Web applications have become the Achilles heel of IT security. Web application vulnerabilities are now the most prevalent at more than 55 percent of all server vulnerability disclosures. This figure does not include vulnerabilities in custom-developed web applications, so it may be just the “tip of the iceberg,” according to IBM’s analysis.
Vulnerabilities in web applications may take any of two dozen forms. Many attacks use fault injection, which exploits vulnerabilities in a web application’s syntax and semantics. In simple terms, here an attacker manipulates data in a web page Uniform Resource Indicator (URL) link to force an exploitable malfunction in the application. The two most common varieties are SQL Injection and Cross-site Scripting. The outcome often gives an attacker control over the application and easy access to the server, database, and other back-end IT resources.
Web Application Security Services :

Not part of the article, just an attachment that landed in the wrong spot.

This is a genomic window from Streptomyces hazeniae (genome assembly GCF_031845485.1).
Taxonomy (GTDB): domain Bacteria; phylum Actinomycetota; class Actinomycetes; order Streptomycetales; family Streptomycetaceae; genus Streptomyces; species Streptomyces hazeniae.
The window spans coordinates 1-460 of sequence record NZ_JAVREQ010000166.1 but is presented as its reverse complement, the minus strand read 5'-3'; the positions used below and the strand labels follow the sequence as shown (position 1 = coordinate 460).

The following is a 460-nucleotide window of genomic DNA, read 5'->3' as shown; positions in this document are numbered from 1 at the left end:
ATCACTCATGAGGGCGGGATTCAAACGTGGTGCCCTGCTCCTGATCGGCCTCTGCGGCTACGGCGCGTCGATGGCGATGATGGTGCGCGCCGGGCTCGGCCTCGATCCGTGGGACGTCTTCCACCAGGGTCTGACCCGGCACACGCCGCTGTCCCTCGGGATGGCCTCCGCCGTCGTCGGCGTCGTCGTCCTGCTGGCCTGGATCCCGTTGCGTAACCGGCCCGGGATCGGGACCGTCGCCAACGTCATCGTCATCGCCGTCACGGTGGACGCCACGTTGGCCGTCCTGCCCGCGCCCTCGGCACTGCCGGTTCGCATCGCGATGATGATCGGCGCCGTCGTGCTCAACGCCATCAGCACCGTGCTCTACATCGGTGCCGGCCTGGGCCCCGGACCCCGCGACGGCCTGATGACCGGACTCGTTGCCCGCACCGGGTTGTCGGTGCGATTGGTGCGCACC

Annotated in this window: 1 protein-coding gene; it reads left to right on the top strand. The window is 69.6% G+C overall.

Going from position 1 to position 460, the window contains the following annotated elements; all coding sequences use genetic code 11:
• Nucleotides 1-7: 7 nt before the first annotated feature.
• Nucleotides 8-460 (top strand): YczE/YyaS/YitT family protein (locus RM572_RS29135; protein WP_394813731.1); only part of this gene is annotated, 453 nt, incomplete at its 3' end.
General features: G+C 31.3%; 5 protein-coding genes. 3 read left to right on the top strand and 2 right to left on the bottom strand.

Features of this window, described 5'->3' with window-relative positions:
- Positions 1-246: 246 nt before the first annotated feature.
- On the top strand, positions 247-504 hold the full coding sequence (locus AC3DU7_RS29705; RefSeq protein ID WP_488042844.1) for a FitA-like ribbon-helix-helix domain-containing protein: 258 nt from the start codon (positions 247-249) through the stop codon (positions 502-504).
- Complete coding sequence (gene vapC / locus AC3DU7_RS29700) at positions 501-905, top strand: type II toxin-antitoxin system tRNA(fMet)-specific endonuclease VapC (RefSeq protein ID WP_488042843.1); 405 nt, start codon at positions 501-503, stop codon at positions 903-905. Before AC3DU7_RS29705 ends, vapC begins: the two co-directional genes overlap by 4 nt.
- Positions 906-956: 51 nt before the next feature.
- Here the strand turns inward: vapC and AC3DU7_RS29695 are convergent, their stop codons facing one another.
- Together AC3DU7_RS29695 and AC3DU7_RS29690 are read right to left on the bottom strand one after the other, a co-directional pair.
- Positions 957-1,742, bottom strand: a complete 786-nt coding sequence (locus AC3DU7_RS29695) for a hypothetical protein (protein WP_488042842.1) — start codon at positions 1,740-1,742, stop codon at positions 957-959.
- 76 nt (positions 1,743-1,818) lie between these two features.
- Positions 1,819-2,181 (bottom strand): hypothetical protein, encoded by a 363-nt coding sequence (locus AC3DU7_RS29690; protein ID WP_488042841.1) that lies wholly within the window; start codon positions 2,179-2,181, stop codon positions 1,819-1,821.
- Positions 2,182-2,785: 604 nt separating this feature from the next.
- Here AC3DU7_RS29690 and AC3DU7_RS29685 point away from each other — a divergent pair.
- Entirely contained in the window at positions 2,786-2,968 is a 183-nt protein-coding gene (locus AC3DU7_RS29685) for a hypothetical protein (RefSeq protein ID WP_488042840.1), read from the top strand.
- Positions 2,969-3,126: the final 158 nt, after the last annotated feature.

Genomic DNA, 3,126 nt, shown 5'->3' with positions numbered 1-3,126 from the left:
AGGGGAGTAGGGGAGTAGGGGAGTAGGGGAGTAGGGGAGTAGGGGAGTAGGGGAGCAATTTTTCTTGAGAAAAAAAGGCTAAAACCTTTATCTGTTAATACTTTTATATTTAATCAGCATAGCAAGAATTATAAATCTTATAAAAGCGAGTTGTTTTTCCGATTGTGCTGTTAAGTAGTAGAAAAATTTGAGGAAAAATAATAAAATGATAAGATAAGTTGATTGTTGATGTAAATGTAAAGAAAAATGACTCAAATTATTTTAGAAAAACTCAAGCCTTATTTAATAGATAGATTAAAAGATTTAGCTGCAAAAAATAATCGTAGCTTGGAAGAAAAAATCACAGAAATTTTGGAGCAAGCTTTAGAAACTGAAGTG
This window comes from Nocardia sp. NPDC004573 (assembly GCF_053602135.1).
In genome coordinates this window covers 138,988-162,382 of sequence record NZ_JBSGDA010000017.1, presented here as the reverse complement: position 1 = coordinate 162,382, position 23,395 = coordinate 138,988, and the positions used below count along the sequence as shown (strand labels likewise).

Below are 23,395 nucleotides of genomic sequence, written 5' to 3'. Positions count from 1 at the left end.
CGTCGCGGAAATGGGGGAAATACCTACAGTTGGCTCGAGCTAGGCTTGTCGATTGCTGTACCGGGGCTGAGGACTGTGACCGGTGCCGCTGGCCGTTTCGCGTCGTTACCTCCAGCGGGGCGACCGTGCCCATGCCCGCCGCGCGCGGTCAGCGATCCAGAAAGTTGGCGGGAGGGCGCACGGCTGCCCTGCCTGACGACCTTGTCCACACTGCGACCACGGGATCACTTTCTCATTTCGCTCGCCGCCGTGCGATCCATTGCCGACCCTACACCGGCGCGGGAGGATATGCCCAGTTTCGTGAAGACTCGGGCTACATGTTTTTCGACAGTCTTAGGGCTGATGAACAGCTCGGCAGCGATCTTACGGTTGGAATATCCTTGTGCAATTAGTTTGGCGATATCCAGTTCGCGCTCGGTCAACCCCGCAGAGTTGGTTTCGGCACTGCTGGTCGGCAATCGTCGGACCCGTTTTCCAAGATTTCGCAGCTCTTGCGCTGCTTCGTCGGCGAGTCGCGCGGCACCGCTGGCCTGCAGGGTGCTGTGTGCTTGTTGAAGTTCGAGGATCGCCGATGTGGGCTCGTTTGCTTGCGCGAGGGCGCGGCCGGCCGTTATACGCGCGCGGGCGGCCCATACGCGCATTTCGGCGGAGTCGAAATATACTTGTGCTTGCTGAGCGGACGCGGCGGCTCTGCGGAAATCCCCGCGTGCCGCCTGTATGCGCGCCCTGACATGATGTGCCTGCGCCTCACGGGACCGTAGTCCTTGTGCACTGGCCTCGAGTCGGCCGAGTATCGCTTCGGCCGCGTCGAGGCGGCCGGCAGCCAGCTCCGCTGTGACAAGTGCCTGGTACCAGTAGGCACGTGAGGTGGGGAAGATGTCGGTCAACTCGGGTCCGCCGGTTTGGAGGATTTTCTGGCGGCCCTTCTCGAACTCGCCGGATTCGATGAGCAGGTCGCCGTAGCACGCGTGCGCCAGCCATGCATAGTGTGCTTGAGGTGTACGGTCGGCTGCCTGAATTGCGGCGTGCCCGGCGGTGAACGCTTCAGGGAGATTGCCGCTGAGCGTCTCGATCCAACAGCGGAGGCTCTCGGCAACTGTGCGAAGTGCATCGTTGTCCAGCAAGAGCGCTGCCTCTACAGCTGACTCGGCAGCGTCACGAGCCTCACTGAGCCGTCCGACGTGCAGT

Web application vulnerabilities are often outside the traditional expertise of network managers. Their built-in obscurity helps evade traditional network defenses — unless an organization takes deliberate countermeasures. Unfortunately, there is no “silver bullet” for detection. As with network security, the best strategy is a multi-layer approach. Detection and remediation may require source code analysis. Detecting other vulnerabilities may require on-site penetration testing.
- Crawl web applications.
- Identify cross-site scripting and SQL injection vulnerabilities.
- Detect sensitive content in HTML based on user settings.
- Conduct authenticated and non-authenticated scanning.
- Cross Site Scripting
- Session Management
- Cross Site Request Forgery